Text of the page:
“Asking someone why they converted, just after meeting them, is a little like asking to see their underwear,” said Aliza Hausman on MyJewishLearning.com. In a recent piece titled “The Do’s and Don’ts of Talking to Converts,” Hausman lays out what to say (“Welcome home”) and what not to say (“Are you a convert”) to those who have chosen Judaism.
For starters, Hausman encourages her readers not to make assumptions about why people choose to convert (“It wasn’t for marriage”). There are other reasons to convert, she says, and assuming it was only for marriage trivializes the process. And after you learn that someone is converting, don’t go around telling people unless that person is comfortable with you telling others. It’s their business, not yours.
In addition, one cannot determine another’s conversion status by appearance. She writes:
People often make offensive racial assumptions about Jews (and converts) of color. Just like we’re not all named Rosenberg, one convert of color says it’s helpful to note that “Judaism is not a ‘race’ of white people. One of the things people should be mindful of is not to assume all people of color in the synagogue are converts (or the help, for that matter).”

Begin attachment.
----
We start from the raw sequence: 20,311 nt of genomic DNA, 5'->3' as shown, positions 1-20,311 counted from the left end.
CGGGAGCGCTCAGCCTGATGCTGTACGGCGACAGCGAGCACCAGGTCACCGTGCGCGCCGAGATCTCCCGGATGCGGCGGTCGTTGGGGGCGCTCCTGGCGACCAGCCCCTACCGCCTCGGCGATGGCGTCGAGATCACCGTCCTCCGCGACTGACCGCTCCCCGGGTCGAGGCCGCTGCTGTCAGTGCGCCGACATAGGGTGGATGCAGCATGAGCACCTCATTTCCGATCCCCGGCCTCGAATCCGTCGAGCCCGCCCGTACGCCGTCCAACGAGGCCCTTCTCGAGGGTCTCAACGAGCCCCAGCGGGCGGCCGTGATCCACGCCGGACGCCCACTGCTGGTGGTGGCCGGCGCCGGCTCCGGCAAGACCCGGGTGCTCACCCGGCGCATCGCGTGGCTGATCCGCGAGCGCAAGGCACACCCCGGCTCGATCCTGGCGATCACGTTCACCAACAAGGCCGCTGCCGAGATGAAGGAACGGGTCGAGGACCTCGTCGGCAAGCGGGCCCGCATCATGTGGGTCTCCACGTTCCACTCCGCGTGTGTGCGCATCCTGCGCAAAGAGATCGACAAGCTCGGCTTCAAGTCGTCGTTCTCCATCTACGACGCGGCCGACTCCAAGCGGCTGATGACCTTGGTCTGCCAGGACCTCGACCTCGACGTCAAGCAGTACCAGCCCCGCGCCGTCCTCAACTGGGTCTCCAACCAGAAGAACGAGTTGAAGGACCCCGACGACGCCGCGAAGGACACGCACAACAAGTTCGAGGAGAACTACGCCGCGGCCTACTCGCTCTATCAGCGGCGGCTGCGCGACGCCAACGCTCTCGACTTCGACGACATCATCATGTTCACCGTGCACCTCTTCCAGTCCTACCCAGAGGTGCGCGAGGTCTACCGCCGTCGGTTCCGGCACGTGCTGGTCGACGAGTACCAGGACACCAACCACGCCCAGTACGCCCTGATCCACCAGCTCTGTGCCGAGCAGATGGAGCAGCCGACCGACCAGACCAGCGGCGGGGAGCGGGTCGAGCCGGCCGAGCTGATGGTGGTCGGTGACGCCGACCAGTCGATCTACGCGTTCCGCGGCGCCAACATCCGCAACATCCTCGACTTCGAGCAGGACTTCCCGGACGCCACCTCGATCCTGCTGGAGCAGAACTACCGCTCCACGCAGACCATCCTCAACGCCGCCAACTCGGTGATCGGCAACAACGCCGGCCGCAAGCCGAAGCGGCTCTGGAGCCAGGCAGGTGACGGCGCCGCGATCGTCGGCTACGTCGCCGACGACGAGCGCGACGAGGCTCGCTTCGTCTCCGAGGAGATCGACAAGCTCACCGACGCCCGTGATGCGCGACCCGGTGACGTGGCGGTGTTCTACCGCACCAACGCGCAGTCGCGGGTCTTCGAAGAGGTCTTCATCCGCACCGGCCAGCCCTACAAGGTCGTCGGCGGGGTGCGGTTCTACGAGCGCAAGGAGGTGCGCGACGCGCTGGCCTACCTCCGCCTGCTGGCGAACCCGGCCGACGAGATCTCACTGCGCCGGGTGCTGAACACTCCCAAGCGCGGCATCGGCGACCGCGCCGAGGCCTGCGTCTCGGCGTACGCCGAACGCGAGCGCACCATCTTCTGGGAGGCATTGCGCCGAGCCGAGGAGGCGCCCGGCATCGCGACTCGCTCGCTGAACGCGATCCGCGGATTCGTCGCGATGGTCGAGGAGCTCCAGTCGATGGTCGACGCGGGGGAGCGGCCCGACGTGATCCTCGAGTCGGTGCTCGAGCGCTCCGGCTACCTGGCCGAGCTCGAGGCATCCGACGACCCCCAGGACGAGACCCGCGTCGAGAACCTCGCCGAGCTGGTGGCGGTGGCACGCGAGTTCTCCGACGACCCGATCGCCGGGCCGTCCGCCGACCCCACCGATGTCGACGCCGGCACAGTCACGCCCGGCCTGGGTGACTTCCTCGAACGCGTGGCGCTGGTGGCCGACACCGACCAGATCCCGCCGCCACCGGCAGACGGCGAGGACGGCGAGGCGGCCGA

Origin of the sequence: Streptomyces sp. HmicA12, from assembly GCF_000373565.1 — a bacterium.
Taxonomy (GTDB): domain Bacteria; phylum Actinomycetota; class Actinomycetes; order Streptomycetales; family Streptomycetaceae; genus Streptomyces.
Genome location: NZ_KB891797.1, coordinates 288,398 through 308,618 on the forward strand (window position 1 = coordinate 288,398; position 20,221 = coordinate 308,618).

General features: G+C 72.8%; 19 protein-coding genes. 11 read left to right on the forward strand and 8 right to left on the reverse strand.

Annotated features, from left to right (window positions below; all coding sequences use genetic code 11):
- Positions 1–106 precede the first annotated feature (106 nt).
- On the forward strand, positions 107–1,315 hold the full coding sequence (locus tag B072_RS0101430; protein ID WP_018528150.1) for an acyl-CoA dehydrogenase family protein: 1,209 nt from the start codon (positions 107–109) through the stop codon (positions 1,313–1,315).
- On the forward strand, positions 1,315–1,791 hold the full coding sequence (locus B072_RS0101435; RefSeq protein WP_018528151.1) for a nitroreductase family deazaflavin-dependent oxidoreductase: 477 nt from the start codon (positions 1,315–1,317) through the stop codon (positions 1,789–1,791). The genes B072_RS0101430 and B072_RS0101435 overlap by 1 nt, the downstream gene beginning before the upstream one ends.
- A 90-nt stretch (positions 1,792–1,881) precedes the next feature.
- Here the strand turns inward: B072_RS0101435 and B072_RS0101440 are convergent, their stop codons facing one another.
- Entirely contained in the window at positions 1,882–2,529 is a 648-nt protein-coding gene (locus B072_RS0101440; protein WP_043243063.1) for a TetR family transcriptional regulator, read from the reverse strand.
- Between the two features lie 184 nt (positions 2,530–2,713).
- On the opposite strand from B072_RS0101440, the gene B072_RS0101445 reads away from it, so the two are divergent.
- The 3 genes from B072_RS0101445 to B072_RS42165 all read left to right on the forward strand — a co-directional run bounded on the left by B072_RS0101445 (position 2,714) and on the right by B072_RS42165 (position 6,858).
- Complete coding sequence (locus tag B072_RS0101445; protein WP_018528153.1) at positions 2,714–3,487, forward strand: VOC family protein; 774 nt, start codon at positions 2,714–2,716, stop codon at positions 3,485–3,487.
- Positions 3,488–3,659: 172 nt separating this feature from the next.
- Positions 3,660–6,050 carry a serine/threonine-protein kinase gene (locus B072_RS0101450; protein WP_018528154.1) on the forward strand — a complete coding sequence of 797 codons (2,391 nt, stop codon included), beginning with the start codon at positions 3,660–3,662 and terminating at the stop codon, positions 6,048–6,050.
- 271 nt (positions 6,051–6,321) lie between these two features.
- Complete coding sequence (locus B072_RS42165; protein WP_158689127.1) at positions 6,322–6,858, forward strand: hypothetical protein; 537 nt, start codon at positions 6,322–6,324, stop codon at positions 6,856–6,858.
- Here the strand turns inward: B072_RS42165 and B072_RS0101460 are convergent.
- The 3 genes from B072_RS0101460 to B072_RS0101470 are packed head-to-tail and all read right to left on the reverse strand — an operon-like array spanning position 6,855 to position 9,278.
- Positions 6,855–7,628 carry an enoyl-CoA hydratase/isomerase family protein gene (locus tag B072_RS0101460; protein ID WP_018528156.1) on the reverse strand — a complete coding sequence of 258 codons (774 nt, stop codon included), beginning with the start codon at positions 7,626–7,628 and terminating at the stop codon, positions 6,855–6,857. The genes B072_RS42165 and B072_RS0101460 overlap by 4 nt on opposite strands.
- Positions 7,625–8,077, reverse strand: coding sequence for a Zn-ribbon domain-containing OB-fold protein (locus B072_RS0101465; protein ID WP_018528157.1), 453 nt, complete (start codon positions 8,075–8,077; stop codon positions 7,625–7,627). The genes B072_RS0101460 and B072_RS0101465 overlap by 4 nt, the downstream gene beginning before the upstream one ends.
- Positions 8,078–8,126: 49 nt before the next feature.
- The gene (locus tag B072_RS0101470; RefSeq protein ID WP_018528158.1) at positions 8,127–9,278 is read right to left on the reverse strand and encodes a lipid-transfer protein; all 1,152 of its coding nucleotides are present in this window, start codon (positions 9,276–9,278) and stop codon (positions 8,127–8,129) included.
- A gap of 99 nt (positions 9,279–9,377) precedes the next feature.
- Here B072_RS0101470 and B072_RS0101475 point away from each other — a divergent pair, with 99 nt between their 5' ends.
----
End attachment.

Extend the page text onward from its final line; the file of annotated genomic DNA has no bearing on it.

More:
As we have heard from the participants on JOI’s Empowering Ruth listserve for women who convert to Judaism, most Jews-by-choice are thrilled to be part of the Jewish people and are happy to share their Jewish journey with others. But, as Hausman advises, let them do it on their own time, in their own way. Our job is simply to make them feel welcome and included in the Jewish community.
If you have recently chosen Judaism and you have a story you would like to share, either leave a comment or sign up for Empowering Ruth. The program is free, and it provides a safe space for further learning and sharing experiences. We hope to hear from you!